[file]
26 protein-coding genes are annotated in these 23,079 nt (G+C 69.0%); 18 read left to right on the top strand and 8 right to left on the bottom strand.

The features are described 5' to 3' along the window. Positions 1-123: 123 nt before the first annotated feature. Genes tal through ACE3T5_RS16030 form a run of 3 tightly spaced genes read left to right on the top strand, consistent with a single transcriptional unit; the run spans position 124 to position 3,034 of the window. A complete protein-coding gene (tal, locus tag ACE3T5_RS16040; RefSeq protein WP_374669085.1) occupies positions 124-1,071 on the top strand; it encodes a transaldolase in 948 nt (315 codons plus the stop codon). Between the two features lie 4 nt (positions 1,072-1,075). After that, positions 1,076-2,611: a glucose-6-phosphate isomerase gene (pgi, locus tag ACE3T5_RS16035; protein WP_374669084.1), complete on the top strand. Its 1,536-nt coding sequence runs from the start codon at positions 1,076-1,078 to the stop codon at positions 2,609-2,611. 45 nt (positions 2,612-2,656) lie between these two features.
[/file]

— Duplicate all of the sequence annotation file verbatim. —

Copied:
26 protein-coding genes are annotated in these 23,079 nt (G+C 69.0%); 18 read left to right on the top strand and 8 right to left on the bottom strand.

The features are described 5' to 3' along the window. Positions 1-123: 123 nt before the first annotated feature. Genes tal through ACE3T5_RS16030 form a run of 3 tightly spaced genes read left to right on the top strand, consistent with a single transcriptional unit; the run spans position 124 to position 3,034 of the window. A complete protein-coding gene (tal, locus tag ACE3T5_RS16040; RefSeq protein WP_374669085.1) occupies positions 124-1,071 on the top strand; it encodes a transaldolase in 948 nt (315 codons plus the stop codon). Between the two features lie 4 nt (positions 1,072-1,075). After that, positions 1,076-2,611: a glucose-6-phosphate isomerase gene (pgi, locus tag ACE3T5_RS16035; protein WP_374669084.1), complete on the top strand. Its 1,536-nt coding sequence runs from the start codon at positions 1,076-1,078 to the stop codon at positions 2,609-2,611. 45 nt (positions 2,612-2,656) lie between these two features.